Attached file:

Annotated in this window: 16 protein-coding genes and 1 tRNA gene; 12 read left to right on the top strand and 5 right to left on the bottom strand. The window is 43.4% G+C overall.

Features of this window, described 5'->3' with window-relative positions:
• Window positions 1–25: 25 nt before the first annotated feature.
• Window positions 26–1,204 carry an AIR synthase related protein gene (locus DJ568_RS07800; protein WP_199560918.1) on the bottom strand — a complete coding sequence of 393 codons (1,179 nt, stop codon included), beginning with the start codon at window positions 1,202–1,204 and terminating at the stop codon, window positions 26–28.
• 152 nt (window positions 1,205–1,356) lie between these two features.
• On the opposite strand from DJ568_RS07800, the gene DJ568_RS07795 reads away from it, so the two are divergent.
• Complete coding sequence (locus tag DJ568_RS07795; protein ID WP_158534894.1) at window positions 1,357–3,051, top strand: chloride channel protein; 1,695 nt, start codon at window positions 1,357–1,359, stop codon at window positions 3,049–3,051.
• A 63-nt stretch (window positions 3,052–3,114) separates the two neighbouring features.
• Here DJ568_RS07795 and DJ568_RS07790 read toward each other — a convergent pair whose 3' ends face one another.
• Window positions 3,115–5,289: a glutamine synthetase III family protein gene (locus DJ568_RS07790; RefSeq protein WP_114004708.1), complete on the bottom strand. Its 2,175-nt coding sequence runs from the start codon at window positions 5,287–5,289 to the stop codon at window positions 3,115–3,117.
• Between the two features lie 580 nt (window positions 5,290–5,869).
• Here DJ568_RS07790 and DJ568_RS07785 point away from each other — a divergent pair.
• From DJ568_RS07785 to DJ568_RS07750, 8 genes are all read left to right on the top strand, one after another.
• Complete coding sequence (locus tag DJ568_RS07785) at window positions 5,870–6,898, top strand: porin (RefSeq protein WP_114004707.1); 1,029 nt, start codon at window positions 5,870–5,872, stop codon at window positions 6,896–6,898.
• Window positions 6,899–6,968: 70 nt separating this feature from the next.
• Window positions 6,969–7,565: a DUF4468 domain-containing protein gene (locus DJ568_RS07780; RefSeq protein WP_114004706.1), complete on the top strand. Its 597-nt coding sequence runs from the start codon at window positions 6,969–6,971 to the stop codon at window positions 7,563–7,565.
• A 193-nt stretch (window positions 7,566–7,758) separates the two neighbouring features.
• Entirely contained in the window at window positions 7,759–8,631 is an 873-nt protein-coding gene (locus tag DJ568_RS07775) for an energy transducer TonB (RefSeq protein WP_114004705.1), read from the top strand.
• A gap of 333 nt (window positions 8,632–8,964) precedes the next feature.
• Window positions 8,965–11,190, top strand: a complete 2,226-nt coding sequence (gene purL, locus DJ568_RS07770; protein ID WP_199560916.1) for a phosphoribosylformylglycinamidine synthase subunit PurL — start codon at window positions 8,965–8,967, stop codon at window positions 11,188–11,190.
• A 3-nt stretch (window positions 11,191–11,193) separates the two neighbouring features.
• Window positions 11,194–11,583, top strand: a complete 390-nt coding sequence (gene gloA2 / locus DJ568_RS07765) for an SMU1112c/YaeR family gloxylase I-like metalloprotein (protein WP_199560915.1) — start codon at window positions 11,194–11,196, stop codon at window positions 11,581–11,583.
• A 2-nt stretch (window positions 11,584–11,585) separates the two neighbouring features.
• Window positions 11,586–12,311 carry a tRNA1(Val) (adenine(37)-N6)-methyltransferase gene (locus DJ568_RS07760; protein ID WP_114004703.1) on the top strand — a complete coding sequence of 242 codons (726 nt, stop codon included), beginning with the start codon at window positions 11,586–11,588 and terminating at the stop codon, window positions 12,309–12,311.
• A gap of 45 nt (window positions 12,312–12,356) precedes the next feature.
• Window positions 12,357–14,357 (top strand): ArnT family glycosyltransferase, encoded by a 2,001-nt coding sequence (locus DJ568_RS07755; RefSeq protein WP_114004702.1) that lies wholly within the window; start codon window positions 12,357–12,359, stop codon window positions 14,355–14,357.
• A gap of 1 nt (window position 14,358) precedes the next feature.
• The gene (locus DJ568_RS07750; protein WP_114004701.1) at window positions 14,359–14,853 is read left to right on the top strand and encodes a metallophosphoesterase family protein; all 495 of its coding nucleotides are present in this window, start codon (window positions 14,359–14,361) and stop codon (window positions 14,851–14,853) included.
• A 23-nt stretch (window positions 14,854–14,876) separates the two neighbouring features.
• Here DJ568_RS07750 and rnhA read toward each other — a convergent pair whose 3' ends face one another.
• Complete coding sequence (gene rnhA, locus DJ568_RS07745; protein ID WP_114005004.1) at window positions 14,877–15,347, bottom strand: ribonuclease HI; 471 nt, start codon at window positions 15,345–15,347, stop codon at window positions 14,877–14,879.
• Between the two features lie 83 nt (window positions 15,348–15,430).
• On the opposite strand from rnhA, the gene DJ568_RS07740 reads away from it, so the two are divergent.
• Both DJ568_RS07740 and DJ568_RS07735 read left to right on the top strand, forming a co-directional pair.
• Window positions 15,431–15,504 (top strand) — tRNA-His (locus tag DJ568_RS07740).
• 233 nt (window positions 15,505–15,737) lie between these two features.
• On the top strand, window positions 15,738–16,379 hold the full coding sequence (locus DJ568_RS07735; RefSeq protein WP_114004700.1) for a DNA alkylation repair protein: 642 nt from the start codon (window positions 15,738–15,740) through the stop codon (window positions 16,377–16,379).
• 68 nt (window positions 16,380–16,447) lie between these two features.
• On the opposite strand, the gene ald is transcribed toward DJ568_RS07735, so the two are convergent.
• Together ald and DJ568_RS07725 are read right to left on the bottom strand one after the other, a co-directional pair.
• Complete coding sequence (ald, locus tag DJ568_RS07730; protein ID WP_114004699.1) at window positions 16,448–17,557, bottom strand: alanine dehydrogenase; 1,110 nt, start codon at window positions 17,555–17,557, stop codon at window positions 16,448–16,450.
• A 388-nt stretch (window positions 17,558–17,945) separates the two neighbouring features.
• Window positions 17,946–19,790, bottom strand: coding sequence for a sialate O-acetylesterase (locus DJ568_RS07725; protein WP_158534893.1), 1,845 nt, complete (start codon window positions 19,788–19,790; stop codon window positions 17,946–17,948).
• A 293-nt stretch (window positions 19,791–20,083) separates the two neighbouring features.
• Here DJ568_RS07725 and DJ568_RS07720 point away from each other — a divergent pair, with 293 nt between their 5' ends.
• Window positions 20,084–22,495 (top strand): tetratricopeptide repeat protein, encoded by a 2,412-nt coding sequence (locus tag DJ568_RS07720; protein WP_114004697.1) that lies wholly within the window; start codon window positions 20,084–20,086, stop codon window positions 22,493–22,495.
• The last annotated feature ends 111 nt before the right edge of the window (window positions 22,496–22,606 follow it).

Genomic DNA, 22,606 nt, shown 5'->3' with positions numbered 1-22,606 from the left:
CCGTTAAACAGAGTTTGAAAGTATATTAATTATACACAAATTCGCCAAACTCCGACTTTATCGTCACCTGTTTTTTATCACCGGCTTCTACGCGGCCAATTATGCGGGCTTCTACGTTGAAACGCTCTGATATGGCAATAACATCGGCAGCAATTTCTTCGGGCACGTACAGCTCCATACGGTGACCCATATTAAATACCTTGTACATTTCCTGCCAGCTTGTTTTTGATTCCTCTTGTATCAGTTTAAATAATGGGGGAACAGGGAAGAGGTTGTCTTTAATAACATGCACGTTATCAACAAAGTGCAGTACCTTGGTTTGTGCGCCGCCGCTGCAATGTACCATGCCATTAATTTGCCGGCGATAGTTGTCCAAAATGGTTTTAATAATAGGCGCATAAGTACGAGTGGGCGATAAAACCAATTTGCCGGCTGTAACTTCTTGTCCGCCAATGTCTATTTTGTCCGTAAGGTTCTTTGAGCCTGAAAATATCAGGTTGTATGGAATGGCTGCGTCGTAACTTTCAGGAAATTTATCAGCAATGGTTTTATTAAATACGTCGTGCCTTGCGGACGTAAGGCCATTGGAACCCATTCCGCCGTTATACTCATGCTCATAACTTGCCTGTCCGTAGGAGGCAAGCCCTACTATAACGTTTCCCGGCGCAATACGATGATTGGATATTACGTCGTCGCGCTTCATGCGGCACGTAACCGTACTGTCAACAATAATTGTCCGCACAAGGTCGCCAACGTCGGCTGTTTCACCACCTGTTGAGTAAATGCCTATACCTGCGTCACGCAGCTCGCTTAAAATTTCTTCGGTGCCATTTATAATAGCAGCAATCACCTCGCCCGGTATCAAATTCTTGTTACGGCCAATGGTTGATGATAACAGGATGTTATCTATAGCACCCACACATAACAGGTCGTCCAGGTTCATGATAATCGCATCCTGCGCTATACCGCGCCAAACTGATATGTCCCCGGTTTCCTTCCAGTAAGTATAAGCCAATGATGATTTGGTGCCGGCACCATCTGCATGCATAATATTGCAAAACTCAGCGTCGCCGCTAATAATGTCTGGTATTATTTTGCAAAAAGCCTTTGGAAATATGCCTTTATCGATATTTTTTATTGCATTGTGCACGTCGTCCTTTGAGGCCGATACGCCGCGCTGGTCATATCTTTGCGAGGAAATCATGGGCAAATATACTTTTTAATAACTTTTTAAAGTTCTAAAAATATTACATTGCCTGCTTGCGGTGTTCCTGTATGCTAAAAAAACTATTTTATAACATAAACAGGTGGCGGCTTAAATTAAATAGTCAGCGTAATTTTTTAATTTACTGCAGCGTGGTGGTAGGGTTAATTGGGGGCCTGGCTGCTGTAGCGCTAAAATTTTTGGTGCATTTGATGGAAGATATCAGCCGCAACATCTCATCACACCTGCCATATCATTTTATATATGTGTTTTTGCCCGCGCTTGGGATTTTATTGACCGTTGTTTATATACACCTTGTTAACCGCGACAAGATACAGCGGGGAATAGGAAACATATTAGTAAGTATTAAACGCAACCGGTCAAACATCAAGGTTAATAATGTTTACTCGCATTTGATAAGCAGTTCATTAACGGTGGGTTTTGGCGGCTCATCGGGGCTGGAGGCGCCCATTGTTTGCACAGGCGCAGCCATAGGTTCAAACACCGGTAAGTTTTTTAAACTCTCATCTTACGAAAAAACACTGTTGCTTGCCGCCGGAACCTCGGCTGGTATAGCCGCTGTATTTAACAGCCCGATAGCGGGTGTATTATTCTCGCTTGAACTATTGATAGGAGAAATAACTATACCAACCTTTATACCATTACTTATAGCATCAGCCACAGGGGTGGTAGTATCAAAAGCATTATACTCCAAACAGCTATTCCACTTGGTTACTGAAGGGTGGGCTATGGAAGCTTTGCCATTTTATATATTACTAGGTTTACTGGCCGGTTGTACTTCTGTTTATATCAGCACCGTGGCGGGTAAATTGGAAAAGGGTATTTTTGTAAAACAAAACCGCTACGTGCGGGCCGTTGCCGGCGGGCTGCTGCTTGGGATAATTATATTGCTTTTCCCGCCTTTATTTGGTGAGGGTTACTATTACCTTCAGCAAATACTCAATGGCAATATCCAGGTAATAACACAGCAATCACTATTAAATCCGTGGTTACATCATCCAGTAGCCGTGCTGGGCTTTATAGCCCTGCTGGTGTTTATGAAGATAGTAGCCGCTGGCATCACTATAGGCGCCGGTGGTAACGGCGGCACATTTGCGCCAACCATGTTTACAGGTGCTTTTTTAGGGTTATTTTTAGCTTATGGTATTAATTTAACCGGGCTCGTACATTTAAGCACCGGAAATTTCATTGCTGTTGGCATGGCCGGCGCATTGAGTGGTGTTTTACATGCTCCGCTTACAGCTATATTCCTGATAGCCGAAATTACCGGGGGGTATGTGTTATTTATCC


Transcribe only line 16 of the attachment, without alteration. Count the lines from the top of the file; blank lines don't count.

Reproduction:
• Window positions 6,969–7,565: a DUF4468 domain-containing protein gene (locus DJ568_RS07780; RefSeq protein WP_114004706.1), complete on the top strand. Its 597-nt coding sequence runs from the start codon at window positions 6,969–6,971 to the stop codon at window positions 7,563–7,565.